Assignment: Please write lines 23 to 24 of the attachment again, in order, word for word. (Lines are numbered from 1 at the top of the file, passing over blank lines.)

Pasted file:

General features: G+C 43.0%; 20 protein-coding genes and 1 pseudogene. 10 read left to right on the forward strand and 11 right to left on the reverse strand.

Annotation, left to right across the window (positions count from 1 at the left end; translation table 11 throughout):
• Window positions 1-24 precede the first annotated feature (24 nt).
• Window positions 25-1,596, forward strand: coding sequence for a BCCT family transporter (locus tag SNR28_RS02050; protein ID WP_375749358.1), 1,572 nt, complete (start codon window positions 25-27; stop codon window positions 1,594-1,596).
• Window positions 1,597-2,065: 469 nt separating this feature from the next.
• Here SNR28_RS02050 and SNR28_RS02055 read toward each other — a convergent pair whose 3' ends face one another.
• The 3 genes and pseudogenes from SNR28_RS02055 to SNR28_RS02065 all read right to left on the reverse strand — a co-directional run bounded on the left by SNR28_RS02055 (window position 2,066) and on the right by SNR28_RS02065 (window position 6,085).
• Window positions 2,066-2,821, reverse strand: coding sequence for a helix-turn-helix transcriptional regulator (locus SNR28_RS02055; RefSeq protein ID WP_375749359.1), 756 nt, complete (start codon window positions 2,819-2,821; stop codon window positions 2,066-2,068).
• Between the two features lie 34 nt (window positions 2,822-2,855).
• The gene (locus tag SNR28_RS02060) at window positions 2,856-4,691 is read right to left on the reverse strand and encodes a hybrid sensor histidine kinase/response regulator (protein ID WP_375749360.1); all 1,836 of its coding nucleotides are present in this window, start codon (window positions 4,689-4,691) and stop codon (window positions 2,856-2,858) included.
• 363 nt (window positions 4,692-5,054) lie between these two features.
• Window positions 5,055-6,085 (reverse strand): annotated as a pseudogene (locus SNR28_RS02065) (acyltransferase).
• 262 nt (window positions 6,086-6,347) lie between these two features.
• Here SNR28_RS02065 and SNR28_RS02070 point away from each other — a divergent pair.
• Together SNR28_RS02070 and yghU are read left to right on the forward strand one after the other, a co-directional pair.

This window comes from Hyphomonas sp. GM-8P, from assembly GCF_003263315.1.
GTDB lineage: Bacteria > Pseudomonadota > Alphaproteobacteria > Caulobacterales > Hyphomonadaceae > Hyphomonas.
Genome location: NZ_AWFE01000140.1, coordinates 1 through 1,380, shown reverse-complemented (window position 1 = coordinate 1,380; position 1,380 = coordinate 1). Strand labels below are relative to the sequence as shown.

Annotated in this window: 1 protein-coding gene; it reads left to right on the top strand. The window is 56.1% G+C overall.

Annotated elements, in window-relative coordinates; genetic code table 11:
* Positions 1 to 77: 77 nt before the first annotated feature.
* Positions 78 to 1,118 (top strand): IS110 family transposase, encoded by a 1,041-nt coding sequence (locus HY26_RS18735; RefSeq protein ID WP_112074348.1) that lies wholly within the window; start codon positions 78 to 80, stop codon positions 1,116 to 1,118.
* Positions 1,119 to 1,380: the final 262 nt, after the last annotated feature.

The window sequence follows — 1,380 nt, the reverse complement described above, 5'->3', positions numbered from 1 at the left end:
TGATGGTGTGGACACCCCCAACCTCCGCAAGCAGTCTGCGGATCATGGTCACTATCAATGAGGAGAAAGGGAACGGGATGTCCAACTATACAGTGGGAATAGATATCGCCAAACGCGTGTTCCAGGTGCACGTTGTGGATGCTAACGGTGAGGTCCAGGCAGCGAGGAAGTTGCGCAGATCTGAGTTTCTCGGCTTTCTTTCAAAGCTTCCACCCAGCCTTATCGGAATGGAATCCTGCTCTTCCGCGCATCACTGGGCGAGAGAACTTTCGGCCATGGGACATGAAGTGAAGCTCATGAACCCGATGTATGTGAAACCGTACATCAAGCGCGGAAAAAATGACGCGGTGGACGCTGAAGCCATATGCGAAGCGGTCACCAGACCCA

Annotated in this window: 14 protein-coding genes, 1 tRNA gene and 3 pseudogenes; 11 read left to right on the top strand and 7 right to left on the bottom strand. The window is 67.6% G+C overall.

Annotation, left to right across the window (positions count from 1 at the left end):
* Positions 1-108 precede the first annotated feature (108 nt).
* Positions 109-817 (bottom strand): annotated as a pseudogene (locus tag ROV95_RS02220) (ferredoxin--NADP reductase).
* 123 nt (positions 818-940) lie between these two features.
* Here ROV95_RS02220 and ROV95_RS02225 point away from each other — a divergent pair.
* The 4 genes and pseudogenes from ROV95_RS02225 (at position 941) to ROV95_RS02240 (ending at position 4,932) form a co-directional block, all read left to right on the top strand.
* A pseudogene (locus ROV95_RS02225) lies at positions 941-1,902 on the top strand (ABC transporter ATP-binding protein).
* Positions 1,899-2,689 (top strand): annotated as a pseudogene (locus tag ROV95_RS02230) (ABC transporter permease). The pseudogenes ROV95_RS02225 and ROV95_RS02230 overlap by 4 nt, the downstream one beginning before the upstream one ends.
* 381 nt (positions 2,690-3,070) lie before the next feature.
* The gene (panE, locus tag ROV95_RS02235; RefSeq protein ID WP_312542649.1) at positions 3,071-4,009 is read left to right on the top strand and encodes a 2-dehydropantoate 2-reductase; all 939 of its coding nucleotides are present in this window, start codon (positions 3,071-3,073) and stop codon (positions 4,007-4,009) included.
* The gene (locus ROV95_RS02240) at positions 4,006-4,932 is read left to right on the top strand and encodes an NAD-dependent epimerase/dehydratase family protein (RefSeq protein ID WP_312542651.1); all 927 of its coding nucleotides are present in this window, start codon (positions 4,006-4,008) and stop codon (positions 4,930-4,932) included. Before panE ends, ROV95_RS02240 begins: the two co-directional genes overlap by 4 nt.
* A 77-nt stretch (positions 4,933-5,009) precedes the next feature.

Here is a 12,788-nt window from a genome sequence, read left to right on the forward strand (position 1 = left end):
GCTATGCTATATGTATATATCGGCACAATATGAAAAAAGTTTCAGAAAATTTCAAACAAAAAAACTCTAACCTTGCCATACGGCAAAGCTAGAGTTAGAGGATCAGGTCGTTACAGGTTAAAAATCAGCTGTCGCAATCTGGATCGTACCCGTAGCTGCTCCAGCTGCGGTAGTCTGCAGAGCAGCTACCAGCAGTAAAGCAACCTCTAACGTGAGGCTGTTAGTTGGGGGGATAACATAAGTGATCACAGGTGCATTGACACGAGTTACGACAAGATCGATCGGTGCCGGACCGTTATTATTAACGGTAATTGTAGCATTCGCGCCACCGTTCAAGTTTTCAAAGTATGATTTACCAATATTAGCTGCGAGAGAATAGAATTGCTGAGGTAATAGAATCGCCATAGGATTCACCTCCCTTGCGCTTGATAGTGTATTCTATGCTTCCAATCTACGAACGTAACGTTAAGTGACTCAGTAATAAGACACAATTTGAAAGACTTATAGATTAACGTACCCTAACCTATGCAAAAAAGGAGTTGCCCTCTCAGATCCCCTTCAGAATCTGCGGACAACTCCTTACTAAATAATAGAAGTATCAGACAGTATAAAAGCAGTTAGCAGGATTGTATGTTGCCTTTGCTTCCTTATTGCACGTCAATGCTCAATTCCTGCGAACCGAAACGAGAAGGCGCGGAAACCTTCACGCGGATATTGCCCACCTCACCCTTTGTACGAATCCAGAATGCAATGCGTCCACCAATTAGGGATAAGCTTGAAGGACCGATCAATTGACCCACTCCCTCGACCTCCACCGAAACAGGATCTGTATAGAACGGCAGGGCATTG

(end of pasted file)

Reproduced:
* Positions 1,119 to 1,380: the final 262 nt, after the last annotated feature.

The window sequence follows — 1,380 nt, the reverse complement described above, 5'->3', positions numbered from 1 at the left end: